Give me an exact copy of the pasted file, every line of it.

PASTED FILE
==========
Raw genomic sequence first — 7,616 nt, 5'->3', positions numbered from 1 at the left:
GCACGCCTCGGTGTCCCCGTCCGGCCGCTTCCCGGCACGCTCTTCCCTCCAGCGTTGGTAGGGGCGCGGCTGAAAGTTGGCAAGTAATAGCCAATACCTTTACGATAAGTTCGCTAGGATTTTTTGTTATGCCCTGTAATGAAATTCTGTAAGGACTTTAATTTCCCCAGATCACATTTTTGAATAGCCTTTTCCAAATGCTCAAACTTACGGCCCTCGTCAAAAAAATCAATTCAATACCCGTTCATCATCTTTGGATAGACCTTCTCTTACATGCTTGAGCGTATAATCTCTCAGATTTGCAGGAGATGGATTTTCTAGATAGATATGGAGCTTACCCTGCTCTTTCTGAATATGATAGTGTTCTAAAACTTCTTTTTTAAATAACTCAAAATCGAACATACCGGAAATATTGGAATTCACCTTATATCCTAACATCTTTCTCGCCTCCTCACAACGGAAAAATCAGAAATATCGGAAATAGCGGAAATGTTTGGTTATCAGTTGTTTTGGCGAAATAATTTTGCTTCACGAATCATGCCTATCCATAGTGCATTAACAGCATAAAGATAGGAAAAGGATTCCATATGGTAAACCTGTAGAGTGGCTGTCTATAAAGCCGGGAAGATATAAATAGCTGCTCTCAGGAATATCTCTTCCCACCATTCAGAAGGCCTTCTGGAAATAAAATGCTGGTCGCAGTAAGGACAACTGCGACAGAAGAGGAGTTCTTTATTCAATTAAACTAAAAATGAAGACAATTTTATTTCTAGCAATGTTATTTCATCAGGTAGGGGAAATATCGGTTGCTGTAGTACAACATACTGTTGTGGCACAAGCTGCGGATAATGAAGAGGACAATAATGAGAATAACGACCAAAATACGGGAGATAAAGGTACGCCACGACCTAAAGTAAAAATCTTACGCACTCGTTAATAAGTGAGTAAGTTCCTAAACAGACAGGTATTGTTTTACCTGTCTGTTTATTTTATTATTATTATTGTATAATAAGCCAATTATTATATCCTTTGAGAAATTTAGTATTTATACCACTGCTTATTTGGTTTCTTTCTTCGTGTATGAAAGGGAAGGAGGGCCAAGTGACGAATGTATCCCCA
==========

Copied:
Raw genomic sequence first — 7,616 nt, 5'->3', positions numbered from 1 at the left:
GCACGCCTCGGTGTCCCCGTCCGGCCGCTTCCCGGCACGCTCTTCCCTCCAGCGTTGGTAGGGGCGCGGCTGAAAGTTGGCAAGTAATAGCCAATACCTTTACGATAAGTTCGCTAGGATTTTTTGTTATGCCCTGTAATGAAATTCTGTAAGGACTTTAATTTCCCCAGATCACATTTTTGAATAGCCTTTTCCAAATGCTCAAACTTACGGCCCTCGTCAAAAAAATCAATTCAATACCCGTTCATCATCTTTGGATAGACCTTCTCTTACATGCTTGAGCGTATAATCTCTCAGATTTGCAGGAGATGGATTTTCTAGATAGATATGGAGCTTACCCTGCTCTTTCTGAATATGATAGTGTTCTAAAACTTCTTTTTTAAATAACTCAAAATCGAACATACCGGAAATATTGGAATTCACCTTATATCCTAACATCTTTCTCGCCTCCTCACAACGGAAAAATCAGAAATATCGGAAATAGCGGAAATGTTTGGTTATCAGTTGTTTTGGCGAAATAATTTTGCTTCACGAATCATGCCTATCCATAGTGCATTAACAGCATAAAGATAGGAAAAGGATTCCATATGGTAAACCTGTAGAGTGGCTGTCTATAAAGCCGGGAAGATATAAATAGCTGCTCTCAGGAATATCTCTTCCCACCATTCAGAAGGCCTTCTGGAAATAAAATGCTGGTCGCAGTAAGGACAACTGCGACAGAAGAGGAGTTCTTTATTCAATTAAACTAAAAATGAAGACAATTTTATTTCTAGCAATGTTATTTCATCAGGTAGGGGAAATATCGGTTGCTGTAGTACAACATACTGTTGTGGCACAAGCTGCGGATAATGAAGAGGACAATAATGAGAATAACGACCAAAATACGGGAGATAAAGGTACGCCACGACCTAAAGTAAAAATCTTACGCACTCGTTAATAAGTGAGTAAGTTCCTAAACAGACAGGTATTGTTTTACCTGTCTGTTTATTTTATTATTATTATTGTATAATAAGCCAATTATTATATCCTTTGAGAAATTTAGTATTTATACCACTGCTTATTTGGTTTCTTTCTTCGTGTATGAAAGGGAAGGAGGGCCAAGTGACGAATGTATCCCCA